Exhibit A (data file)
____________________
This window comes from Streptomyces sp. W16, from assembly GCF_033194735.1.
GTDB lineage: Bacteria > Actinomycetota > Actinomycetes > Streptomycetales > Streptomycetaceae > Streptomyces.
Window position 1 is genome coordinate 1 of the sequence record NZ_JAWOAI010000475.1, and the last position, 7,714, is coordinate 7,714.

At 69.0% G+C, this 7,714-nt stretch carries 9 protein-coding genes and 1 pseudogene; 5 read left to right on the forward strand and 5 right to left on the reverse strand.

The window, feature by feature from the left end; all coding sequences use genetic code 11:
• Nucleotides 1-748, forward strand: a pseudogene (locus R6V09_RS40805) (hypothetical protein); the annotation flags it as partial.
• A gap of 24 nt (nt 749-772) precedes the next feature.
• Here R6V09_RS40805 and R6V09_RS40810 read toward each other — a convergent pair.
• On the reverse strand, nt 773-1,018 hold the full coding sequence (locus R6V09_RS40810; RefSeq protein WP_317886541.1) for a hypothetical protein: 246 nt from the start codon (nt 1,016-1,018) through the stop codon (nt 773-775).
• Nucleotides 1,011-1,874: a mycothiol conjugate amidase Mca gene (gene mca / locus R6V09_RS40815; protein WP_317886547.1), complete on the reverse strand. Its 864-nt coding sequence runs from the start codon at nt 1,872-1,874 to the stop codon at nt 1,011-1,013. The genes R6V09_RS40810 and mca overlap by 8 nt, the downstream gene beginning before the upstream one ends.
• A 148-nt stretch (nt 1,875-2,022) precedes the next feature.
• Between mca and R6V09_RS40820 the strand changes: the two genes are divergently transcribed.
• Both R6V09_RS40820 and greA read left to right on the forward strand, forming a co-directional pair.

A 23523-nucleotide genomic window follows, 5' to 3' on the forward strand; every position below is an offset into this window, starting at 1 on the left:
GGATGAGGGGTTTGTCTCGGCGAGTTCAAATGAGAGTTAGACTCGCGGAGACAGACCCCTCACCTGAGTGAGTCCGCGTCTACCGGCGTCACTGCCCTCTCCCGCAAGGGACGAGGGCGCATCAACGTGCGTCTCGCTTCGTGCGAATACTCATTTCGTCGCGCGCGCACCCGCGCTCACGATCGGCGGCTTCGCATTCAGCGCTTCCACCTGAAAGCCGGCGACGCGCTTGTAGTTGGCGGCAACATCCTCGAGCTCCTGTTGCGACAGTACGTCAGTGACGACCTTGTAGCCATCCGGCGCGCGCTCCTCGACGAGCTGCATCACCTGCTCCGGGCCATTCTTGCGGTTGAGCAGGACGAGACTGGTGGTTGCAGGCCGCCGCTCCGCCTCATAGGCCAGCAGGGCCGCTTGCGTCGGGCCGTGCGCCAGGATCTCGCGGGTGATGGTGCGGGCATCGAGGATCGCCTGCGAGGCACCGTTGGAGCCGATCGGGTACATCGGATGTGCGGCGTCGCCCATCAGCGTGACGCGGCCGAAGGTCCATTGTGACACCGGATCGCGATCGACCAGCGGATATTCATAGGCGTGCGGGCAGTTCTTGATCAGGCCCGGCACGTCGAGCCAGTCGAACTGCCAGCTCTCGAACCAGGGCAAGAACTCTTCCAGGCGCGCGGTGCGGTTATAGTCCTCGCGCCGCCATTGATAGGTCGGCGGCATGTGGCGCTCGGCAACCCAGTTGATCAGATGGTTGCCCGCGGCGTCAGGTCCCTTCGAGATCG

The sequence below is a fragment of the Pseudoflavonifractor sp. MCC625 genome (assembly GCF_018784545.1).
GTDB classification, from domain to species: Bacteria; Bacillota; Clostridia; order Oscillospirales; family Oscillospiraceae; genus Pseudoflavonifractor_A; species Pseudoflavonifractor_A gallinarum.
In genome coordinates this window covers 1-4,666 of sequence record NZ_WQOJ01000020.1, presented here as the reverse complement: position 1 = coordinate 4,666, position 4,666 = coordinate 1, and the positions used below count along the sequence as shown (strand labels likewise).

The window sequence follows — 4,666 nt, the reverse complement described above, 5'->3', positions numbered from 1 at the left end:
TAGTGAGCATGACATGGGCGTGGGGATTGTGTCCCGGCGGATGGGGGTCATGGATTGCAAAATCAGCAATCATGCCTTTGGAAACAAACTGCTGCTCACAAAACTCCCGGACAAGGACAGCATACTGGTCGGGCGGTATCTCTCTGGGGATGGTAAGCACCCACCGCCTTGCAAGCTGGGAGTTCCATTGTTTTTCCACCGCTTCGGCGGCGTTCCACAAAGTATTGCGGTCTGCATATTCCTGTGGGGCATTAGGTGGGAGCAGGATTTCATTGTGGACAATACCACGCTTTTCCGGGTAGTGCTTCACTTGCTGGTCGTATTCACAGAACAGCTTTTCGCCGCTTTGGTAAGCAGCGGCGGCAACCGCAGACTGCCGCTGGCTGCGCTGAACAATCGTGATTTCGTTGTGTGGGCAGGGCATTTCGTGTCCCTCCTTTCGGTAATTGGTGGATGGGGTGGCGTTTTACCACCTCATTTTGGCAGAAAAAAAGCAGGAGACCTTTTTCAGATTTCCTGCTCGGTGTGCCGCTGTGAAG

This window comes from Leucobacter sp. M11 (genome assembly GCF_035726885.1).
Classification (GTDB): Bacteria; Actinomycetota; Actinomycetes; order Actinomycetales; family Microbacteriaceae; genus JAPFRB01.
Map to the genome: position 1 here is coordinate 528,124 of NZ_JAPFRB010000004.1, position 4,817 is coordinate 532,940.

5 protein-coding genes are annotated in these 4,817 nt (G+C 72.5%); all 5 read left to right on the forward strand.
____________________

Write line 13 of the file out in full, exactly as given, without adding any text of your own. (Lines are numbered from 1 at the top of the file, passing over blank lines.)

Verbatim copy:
• Both R6V09_RS40820 and greA read left to right on the forward strand, forming a co-directional pair.